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March 8, 2017

Sugaring season is off to a promising start

Sugaring season is off to a promising start

Governor Scott officially opens Vermont’s “sweetest season”
The unseasonably warm days and crisp nights through February have had the sap gushing, and the 2017 maple season is not only underway but off to a promising start.
Last year, Vermont produced almost 2 million gallons of maple syrup, from 4.85 million taps, which was an all-time record and almost half (47.3 percent) of all syrup produced in the United States—much more than any other state in the country. That’s enough syrup to generously cover more than 250 million pancakes. It accounted for over $350 million in total sales for the state’s economy.
Additionally, the maple industry supports more than 3,000 seasonal jobs across Vermont. “As Vermont works to attract more businesses and grow its workforce, maple syrup producers continue to provide a time-tested blueprint for economic success in our state,” said Agency of Commerce and Community Development Secretary Michael Schirling. “For generations, Vermont sugarhouses and farms have proven that ingenuity and innovation keep Vermont sugar makers at the forefront of nationwide production.”
As a vital economic driver, Vermont’s maple season also plays a significant role in role in attracting spring tourists. Alongside Vermont’s high-profile ski industry, maple-themed events attract thousands of visitors during the spring months.
Governor Phil Scott officially kicked off Vermont’s maple season Tuesday, Feb. 28, at Silloway Maple in Randolph Center. The governor joined the Silloway family, Ag Secretary Anson Tebbetts, members of the Randolph Center community, and the Orange County Sugarmakers to tap a tree and highlight the importance of the maple industry to Vermont’s economy, landscape, and heritage.
“It’s no secret that Vermont’s maple syrup is world-famous. It’s an important part of our brand and economy, and it draws tourists to Vermont,” said Governor Scott. “I could not be more proud of our maple industry. The hard work and ingenuity of those who support the industry represents what Vermont is all about.”
The maple business is a family affair for the Silloways. In 1940, Paul and Louise Silloway began their dairy operation in Randolph Center as newlyweds, and soon after, began tapping trees. Today, the dairy and maple tradition lives on through their children and grandchildren. Grandsons Paul and David Lambert run the sugaring operation, while another grandson, John, keeps the dairy tradition alive. “Maple and dairy—it does not get more Vermont than this,” said Ag Secretary Anson Tebbetts. “This family business is creating opportunities in the community, and providing the next generation with a chance to stay on the land and make a living. Truly wonderful!” Scott closed the event saying: “Thank you to all Vermont sugarmakers, for creating jobs, keeping our landscape in production, building the Vermont brand, and making the very best syrup in the world!”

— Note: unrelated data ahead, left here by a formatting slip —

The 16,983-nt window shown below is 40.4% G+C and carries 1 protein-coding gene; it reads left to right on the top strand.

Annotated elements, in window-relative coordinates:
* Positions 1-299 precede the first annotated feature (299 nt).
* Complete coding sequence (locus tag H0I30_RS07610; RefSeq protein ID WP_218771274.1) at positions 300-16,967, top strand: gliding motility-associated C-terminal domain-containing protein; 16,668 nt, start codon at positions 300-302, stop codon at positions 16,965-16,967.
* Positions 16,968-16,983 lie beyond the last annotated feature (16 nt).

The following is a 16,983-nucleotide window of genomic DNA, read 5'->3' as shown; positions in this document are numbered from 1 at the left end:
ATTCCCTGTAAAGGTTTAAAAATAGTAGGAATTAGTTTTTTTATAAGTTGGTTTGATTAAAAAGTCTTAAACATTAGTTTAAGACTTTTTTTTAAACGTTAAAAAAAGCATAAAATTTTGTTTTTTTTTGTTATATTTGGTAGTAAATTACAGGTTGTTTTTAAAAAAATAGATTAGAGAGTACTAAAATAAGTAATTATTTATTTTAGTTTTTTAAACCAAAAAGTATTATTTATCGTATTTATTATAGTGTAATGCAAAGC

Silloway Maple holds tradition close, while also embracing innovation. In 2014, a new sugarhouse was designed and built, set facing the south, with a narrow northern roof, and a large southern exposure to accommodate seventy solar panels. Even on a cold day, the system can put out just over 15,000 watts, according to the Silloways. Averaging throughout the year, this energy supplies the sugarhouse, and also about half of the power used on the family dairy farm, just down the road.
Maple Open House Weekend
The biggest maple event of the spring is Maple Open House Weekend, taking place at dozens of sugarhouses and farms across the state, March 25-26. Events and products associated with Maple Open House Weekend include watching sugarmakers in action in their sugarhouses, maple syrup and maple specialties to sample and purchase direct from the sugarmaker, sugar-on-snow and venue-specific attractions, including pancake breakfasts, horse-drawn sleigh rides and live music.

 

Photo by Alison Kosakowski, Agency of Ag
A boy pours hot maple syrup over snow in a wooden trough, creating sugar on snow for visitors at at Silloway Maple in Randolph Center.

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